The authors set out to show how key private security industry actors in Sweden establish body-worn cameras (BWCs) as a tool to protect private security officers from the public the officers police and to improve the work environment of the officers.Design/methodology/approachThe authors conducted qualitative semi-structured interviews with key personnel involved in the implementation of BWCs. The authors' analysis focused on delineating recurrent moral stories and affirmative environments to show how BWC use was made legitimate as a work environment tool.FindingsThe authors show how BWC use by private security officers patrolling public spaces in Sweden is legitimized by four organizational narratives: (1) the vulnerable security officer and the caring employer, (2) defenders of protective regulation, (3) moral selves and morally dubious others and (4) function creep and moral guardians. The authors explain how such organizational narratives are key to establishing and legitimizing the use of BWCs as a tool to improve the work environment of private security guards, and how certain narrative environments promote such organizational narratives in Sweden to improve the work environment of private security guards.Originality/valueThe authors' findings in this article add to a small but growing literature on BWC use in policing outside of the USA and the UK as well as to the hitherto very limited research from the work environment and managerial perspectives. The authors illustrate the importance of organizational narratives and narrative environments for understanding organizational change involving legitimation of new technologies.

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Publisher
Emerald Publishing
Copyright
© Cecilia Hansen Löfstrand and Christel Backman
ISSN
1746-5648
DOI
10.1108/qrom-01-2022-2285
Publisher site
See Article on Publisher Site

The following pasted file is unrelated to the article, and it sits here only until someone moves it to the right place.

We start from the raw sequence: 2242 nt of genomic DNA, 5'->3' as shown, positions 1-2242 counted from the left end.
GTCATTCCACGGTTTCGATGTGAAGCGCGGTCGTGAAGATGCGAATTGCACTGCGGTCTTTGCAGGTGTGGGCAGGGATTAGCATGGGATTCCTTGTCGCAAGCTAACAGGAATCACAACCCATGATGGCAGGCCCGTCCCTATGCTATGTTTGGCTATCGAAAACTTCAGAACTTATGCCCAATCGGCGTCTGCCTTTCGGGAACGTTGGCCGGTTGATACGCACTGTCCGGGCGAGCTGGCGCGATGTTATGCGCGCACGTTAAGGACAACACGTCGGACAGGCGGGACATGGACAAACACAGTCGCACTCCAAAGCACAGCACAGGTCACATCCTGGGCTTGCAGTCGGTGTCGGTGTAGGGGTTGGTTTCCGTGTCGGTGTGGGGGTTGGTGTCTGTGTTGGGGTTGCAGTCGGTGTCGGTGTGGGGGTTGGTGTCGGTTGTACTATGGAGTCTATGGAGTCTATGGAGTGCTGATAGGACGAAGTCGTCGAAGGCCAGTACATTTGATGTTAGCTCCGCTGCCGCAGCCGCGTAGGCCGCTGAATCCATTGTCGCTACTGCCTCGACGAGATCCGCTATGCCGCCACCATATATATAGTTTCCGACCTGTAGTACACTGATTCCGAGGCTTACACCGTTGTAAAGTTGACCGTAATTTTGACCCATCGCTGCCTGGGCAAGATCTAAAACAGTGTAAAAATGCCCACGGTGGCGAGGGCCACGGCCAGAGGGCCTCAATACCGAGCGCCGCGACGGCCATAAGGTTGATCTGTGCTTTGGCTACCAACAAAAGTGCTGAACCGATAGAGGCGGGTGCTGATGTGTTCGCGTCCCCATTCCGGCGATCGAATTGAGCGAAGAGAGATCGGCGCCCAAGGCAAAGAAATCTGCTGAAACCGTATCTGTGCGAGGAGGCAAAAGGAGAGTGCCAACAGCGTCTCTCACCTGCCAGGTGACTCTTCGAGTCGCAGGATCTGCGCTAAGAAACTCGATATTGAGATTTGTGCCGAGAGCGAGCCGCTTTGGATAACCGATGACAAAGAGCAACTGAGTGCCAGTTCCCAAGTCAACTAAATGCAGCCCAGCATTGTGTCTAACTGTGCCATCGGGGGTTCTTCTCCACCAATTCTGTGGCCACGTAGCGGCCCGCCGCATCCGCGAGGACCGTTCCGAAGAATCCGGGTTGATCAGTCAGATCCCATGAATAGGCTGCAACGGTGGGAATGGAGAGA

Abstract

The authors set out to show how key private security industry actors in Sweden establish body-worn cameras (BWCs) as a tool to protect private security officers from the public the officers police and to improve the work environment of the officers.Design/methodology/approachThe authors conducted qualitative semi-structured interviews with key personnel involved in the implementation of BWCs. The authors' analysis focused on delineating recurrent moral stories and affirmative environments to show how BWC use was made legitimate as a work environment tool.FindingsThe authors show how BWC use by private security officers patrolling public spaces in Sweden is legitimized by four organizational narratives: (1) the vulnerable security officer and the caring employer, (2) defenders of protective regulation, (3) moral selves and morally dubious others and (4) function creep and moral guardians. The authors explain how such organizational narratives are key to establishing and legitimizing the use of BWCs as a tool to improve the work environment of private security guards, and how certain narrative environments promote such organizational narratives in Sweden to improve the work environment of private security guards.Originality/valueThe authors' findings in this article add to a small but growing literature on BWC use in policing outside of the USA and the UK as well as to the hitherto very limited research from the work environment and managerial perspectives. The authors illustrate the importance of organizational narratives and narrative environments for understanding organizational change involving legitimation of new technologies.

Journal

Qualitative Research in Organizations and Management: An International JournalEmerald Publishing

Published: Dec 19, 2022

Keywords: Body-worn cameras; Legitimation management; Narrative environment; Organizational narratives; Private security industry; Sweden

References